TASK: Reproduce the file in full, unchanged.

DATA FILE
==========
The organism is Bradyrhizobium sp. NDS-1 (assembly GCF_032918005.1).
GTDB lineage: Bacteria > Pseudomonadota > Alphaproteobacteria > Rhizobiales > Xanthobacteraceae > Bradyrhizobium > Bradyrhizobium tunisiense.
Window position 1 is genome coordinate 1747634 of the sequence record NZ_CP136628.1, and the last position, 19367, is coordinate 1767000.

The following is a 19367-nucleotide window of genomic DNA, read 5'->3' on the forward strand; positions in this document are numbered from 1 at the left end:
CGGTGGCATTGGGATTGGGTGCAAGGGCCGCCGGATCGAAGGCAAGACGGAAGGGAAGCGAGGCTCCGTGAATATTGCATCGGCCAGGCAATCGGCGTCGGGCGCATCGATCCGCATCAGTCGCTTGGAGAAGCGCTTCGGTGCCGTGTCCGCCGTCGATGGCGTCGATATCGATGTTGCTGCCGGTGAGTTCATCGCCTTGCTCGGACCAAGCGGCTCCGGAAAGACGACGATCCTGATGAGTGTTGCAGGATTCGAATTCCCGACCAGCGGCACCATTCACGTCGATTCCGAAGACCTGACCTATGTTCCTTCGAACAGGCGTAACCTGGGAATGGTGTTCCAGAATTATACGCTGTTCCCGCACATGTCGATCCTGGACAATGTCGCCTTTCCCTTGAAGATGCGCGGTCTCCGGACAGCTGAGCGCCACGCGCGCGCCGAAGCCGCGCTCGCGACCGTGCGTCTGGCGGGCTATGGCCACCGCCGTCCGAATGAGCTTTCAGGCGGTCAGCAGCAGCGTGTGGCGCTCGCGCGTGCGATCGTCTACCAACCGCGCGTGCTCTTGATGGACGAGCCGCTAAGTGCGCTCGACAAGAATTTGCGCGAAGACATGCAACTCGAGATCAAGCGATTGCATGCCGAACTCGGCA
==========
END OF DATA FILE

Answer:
The organism is Bradyrhizobium sp. NDS-1 (assembly GCF_032918005.1).
GTDB lineage: Bacteria > Pseudomonadota > Alphaproteobacteria > Rhizobiales > Xanthobacteraceae > Bradyrhizobium > Bradyrhizobium tunisiense.
Window position 1 is genome coordinate 1747634 of the sequence record NZ_CP136628.1, and the last position, 19367, is coordinate 1767000.

The following is a 19367-nucleotide window of genomic DNA, read 5'->3' on the forward strand; positions in this document are numbered from 1 at the left end:
CGGTGGCATTGGGATTGGGTGCAAGGGCCGCCGGATCGAAGGCAAGACGGAAGGGAAGCGAGGCTCCGTGAATATTGCATCGGCCAGGCAATCGGCGTCGGGCGCATCGATCCGCATCAGTCGCTTGGAGAAGCGCTTCGGTGCCGTGTCCGCCGTCGATGGCGTCGATATCGATGTTGCTGCCGGTGAGTTCATCGCCTTGCTCGGACCAAGCGGCTCCGGAAAGACGACGATCCTGATGAGTGTTGCAGGATTCGAATTCCCGACCAGCGGCACCATTCACGTCGATTCCGAAGACCTGACCTATGTTCCTTCGAACAGGCGTAACCTGGGAATGGTGTTCCAGAATTATACGCTGTTCCCGCACATGTCGATCCTGGACAATGTCGCCTTTCCCTTGAAGATGCGCGGTCTCCGGACAGCTGAGCGCCACGCGCGCGCCGAAGCCGCGCTCGCGACCGTGCGTCTGGCGGGCTATGGCCACCGCCGTCCGAATGAGCTTTCAGGCGGTCAGCAGCAGCGTGTGGCGCTCGCGCGTGCGATCGTCTACCAACCGCGCGTGCTCTTGATGGACGAGCCGCTAAGTGCGCTCGACAAGAATTTGCGCGAAGACATGCAACTCGAGATCAAGCGATTGCATGCCGAACTCGGCA